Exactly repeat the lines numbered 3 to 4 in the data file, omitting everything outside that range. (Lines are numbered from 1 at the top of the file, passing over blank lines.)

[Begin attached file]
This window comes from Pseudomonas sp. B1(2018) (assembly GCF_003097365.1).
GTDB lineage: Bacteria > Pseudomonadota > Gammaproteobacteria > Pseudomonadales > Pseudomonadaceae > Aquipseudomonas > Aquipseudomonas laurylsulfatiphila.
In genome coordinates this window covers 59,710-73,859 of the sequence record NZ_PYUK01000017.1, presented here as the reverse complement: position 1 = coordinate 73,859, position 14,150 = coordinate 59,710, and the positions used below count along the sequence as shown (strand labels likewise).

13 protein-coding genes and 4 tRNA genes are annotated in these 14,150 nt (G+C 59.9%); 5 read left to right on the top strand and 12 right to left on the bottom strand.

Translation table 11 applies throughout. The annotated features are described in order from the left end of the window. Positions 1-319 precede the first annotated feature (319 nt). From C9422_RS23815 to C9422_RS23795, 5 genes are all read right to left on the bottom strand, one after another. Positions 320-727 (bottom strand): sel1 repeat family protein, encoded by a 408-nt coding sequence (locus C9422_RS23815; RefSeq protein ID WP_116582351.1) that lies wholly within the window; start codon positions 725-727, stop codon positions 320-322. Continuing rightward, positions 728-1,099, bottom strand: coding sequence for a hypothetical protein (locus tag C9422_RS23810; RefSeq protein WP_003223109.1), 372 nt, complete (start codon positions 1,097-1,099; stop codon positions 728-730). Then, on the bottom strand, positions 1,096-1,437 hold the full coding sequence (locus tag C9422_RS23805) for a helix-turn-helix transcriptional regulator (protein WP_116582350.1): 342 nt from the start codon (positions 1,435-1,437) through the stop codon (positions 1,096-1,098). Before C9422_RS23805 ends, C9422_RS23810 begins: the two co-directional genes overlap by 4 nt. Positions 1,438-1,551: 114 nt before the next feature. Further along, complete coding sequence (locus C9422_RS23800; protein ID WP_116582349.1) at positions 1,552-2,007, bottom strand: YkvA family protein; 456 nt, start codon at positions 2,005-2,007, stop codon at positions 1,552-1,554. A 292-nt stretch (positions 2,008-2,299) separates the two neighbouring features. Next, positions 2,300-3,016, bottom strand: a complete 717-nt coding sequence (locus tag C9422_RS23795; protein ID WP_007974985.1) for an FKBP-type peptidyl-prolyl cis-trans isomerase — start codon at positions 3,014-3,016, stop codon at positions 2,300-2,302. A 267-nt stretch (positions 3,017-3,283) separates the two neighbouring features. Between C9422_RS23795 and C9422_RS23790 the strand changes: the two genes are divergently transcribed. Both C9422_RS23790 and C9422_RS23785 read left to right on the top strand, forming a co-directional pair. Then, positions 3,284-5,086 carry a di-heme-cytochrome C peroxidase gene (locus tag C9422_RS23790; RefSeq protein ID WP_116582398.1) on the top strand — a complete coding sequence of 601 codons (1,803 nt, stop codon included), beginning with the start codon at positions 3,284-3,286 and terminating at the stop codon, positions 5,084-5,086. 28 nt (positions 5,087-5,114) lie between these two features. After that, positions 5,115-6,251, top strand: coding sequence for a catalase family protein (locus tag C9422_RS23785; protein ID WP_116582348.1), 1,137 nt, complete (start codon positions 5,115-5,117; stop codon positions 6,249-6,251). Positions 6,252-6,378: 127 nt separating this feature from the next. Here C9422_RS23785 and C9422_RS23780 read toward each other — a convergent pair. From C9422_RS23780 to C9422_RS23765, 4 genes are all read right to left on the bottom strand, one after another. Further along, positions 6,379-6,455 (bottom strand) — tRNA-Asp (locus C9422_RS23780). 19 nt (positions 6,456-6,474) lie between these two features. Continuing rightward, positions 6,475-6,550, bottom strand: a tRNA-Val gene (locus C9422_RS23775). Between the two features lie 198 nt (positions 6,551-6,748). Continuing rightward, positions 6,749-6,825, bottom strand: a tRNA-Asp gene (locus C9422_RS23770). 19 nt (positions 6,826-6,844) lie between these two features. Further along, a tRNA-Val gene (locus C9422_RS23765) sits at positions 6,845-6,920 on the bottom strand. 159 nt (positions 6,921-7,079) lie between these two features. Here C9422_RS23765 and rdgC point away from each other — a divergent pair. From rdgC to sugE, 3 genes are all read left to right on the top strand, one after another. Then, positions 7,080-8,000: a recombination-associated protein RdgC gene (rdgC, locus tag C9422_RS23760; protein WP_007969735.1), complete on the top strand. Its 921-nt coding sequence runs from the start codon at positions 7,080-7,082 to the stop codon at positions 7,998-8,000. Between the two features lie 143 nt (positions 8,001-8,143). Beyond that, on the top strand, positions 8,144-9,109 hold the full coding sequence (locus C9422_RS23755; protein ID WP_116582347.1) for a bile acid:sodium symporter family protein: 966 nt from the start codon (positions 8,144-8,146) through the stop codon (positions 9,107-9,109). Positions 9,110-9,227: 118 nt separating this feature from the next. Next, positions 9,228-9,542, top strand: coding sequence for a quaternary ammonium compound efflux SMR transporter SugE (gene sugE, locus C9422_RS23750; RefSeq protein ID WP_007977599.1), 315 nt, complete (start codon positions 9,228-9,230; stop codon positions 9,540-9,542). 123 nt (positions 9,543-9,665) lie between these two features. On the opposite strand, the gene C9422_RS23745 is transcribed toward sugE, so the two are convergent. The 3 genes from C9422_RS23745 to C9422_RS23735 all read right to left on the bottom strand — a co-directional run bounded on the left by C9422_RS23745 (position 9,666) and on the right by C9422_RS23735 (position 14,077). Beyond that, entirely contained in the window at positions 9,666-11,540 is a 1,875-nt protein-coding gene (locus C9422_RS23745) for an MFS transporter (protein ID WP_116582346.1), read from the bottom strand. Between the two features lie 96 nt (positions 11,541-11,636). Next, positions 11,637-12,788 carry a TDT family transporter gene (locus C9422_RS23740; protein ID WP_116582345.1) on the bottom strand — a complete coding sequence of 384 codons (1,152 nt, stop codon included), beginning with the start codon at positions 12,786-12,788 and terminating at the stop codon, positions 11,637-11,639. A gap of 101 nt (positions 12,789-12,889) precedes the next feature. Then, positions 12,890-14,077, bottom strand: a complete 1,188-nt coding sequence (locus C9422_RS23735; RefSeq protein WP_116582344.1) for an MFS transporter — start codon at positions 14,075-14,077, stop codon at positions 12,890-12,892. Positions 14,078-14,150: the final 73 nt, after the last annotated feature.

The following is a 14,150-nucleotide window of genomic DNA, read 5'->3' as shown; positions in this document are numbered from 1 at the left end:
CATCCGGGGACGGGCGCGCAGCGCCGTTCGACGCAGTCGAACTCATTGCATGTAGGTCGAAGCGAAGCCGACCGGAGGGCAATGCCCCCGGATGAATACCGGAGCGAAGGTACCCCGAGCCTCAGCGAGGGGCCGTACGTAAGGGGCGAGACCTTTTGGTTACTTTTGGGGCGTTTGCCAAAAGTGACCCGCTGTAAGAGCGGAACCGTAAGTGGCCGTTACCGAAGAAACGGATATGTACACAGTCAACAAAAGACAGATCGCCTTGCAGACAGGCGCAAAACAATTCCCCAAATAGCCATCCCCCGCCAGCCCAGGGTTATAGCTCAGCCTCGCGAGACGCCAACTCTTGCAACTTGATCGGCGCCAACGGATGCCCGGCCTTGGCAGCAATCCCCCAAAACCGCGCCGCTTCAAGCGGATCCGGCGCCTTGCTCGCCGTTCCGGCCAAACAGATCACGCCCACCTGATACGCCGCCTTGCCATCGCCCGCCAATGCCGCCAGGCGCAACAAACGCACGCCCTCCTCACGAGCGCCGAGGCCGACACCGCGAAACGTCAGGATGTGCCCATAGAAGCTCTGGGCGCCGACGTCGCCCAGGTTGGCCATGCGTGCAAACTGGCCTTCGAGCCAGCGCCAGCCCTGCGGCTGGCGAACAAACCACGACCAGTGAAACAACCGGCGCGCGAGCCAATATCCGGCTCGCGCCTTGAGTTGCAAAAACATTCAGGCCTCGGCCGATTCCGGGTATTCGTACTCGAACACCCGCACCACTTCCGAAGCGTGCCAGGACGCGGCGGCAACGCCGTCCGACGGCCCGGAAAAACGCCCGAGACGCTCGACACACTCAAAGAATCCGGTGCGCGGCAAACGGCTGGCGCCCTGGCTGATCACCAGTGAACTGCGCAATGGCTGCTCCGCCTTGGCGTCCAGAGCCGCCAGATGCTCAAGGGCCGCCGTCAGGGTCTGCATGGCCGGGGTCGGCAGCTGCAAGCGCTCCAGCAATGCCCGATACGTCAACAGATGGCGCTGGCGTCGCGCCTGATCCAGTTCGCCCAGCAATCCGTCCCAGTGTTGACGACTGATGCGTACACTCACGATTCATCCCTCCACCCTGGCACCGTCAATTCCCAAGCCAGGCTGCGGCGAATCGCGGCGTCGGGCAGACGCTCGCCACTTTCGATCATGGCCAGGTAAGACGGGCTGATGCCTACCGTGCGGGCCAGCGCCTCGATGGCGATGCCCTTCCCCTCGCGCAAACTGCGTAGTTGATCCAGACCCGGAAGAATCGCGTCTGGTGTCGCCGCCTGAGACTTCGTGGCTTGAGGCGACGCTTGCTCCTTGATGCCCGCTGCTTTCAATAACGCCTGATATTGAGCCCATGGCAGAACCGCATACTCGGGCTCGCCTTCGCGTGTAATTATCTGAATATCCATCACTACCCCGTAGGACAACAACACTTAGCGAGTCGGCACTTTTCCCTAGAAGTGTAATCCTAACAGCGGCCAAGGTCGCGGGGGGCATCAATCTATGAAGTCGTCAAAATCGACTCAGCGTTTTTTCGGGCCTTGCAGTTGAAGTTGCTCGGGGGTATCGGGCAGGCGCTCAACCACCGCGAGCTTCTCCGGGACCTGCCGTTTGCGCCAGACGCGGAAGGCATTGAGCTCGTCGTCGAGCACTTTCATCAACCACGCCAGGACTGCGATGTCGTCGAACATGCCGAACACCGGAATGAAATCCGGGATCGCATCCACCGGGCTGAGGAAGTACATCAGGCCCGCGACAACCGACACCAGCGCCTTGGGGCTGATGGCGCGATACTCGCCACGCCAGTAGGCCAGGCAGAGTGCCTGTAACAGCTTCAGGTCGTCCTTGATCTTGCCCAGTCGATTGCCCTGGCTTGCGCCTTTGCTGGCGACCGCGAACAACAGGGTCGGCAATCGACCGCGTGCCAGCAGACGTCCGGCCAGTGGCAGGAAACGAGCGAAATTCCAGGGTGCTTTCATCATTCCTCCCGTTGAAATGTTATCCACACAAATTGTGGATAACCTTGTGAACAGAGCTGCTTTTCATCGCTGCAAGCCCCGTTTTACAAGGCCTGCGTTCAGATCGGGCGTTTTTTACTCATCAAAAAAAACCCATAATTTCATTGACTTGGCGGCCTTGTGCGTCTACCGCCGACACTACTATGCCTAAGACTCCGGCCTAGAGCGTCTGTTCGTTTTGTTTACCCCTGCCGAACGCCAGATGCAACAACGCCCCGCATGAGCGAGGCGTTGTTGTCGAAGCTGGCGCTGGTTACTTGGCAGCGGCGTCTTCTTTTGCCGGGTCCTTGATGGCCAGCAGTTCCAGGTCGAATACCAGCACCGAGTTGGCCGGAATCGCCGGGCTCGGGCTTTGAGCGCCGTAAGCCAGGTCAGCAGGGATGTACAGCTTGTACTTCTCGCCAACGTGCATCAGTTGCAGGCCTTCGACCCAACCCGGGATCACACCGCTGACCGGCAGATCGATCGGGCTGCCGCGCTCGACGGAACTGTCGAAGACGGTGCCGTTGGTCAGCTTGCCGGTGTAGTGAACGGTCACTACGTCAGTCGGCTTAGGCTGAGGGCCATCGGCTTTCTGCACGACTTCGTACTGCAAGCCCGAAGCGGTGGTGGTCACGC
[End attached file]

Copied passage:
In genome coordinates this window covers 59,710-73,859 of the sequence record NZ_PYUK01000017.1, presented here as the reverse complement: position 1 = coordinate 73,859, position 14,150 = coordinate 59,710, and the positions used below count along the sequence as shown (strand labels likewise).

13 protein-coding genes and 4 tRNA genes are annotated in these 14,150 nt (G+C 59.9%); 5 read left to right on the top strand and 12 right to left on the bottom strand.